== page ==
Zaid Ahmed and Zakariya khan
Aurangabad: Only 10% of all students who participated at a recent campus placement drive at Dr. Babasaheb Ambedkar Marathwada University (BAMU), Aurangabad got jobs.
According to an official from the varsity’s Training and Placement Cell (TPC), 2,165 aspirants registered at the ‘Mega Job Fair’, held on the campus in August, but only 212 recieved job offers, most of them between Rs 12,000 and Rs 15,000 per month. The poor placement was a result of economic slowdown and lack of communication and other skills among students, said experts.
Girish Kale, director, TPC, said that while the 36 companies which participated in the placement drive, intended to fill 1,500 vacancies, they selected much fewer candidates. “It’s possible that the companies didn’t find suitable qualities in the candidates. They may not have proper communication skills [required in the interview process],” he said.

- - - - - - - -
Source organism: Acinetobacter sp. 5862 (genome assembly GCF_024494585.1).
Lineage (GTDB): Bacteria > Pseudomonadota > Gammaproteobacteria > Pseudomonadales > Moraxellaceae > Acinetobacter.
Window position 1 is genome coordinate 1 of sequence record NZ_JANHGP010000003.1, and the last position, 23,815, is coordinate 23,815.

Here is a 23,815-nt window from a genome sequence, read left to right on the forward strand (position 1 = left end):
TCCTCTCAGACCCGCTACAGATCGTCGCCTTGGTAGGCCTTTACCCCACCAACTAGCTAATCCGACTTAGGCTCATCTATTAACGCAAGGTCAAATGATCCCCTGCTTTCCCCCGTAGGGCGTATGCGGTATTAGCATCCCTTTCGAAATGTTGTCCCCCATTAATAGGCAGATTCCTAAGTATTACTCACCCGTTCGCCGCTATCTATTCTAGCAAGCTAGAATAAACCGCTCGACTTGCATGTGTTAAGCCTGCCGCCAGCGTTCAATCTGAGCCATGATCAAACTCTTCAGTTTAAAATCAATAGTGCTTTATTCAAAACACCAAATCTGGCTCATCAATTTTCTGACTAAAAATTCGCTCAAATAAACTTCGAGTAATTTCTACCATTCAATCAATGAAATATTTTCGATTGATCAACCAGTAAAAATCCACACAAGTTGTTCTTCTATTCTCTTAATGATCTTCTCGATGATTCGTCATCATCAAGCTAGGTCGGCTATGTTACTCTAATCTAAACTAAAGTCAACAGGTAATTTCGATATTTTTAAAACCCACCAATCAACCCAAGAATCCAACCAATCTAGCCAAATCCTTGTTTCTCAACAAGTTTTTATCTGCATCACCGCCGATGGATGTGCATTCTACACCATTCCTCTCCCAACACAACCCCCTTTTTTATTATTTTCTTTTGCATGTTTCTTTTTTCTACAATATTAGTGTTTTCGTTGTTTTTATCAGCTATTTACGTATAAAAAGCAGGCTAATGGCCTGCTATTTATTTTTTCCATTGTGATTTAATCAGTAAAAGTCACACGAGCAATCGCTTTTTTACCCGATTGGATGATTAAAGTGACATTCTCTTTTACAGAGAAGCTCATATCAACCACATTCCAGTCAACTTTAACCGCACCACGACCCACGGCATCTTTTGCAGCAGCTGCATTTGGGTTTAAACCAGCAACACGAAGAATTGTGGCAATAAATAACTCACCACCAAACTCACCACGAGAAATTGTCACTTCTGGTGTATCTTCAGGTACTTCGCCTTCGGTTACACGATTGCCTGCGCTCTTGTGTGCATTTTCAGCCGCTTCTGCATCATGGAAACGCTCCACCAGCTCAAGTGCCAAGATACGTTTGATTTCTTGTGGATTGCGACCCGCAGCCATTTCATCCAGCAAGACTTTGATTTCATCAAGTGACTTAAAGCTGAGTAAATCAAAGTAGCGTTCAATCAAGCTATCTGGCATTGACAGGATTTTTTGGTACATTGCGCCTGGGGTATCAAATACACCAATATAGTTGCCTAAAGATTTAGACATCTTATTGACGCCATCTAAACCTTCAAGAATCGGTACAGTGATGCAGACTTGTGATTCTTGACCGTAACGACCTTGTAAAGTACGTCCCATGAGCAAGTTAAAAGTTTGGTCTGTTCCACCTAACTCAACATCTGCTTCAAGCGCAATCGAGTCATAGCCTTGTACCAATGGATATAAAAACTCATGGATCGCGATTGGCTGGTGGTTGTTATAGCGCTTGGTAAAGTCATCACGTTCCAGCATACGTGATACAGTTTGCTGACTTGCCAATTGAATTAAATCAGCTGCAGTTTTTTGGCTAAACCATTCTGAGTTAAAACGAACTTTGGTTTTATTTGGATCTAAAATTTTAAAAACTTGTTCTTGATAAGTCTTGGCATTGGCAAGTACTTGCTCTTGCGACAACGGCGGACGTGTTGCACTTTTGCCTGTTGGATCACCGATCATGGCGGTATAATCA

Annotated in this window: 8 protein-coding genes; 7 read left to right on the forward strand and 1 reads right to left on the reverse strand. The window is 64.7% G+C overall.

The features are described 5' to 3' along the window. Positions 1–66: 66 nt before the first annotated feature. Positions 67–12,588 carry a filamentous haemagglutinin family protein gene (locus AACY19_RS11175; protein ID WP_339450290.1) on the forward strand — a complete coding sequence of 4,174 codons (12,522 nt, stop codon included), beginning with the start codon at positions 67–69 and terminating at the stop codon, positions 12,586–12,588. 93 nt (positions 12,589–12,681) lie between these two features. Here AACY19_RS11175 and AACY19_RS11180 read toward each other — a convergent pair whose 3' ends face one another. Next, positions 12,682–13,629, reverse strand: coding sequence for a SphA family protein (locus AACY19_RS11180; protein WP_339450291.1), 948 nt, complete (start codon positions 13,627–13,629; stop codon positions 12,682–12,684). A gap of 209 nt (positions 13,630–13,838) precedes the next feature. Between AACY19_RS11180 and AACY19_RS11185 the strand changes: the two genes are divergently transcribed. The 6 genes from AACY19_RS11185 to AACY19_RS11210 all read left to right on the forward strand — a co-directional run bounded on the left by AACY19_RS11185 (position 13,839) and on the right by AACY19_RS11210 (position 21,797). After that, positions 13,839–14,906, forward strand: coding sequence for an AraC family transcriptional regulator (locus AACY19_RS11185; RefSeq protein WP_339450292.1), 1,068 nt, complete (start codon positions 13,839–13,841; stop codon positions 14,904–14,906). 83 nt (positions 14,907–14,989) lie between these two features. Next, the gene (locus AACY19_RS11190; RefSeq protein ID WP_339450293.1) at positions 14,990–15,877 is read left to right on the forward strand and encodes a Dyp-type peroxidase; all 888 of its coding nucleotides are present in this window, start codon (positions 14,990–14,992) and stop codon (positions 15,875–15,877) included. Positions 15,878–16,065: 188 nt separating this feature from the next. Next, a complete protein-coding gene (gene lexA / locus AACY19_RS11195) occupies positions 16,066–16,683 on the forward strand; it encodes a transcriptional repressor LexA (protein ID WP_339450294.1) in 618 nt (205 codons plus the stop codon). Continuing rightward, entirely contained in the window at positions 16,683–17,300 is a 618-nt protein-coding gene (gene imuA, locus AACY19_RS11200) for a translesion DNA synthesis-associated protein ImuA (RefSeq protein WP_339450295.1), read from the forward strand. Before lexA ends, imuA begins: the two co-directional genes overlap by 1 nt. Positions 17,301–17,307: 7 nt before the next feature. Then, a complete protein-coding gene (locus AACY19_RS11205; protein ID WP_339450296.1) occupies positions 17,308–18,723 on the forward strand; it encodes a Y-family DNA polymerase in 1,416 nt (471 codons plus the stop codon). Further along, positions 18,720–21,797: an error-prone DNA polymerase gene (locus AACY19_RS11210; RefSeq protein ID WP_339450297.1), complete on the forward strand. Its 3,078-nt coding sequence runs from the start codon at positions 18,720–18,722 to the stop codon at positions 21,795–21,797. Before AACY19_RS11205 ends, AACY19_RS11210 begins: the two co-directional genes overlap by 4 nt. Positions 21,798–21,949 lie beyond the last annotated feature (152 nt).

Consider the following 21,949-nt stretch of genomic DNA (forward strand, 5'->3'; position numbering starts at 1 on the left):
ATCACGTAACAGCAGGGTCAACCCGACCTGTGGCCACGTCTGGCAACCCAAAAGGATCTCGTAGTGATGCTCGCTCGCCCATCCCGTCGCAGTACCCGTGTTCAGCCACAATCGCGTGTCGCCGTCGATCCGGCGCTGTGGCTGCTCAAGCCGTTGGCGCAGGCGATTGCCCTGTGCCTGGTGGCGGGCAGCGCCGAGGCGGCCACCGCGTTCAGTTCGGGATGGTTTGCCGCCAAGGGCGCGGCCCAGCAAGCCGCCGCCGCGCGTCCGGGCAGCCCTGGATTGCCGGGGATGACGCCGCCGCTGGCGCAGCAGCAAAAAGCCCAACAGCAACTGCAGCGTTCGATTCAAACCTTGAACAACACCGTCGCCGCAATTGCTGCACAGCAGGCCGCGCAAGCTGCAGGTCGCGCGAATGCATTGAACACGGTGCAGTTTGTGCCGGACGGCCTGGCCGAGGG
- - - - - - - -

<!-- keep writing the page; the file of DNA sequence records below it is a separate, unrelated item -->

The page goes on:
Kale, however, added that around 710 more students were considered for jobs, but they are yet to receive an offer. These students will likely get another opportunity in the next job offer to be held six months later, he said.
BAMU organises such placement events every year to provide employment opportunities to students in the region. In the recent event, as many as 36 companies participated, including HDFC, L&T Finance, Mphasis and Axis Bank.
The experts blamed the current economic situation of the country is the main reason for poor placement. “The crisis has affected all the sectors, as they are suffering from big losses,” Mazhar Farooqi, Principal, Azad College, Aurangabad.
However, Anand Pole, general secretary, Chamber of Marathwada Industries and Agriculture (CMIA), Aurangabad, said that while the slowdown may have hit the hiring process, its impact is limited to the automobile sector. “Other sectors are not that affected,” he said.
Pole said that the education system needs to incorporate practical elements in order to make students more employable. “The present education system is mostly theory-based with practical knowledge or on-job training being provided to students, as the industry needs good quality people, not mere graduates. We need a revolution in this system to make students more employable and innovative,” he said.
The experts also said that students need to become entrepreneurs. “Students shouldn’t just look for jobs. Instead, they should try to establish their own businesses and work hard for it. In the next few years, they will see that will not only be financially stable but also be able to provide employment to others,” said Farooqi.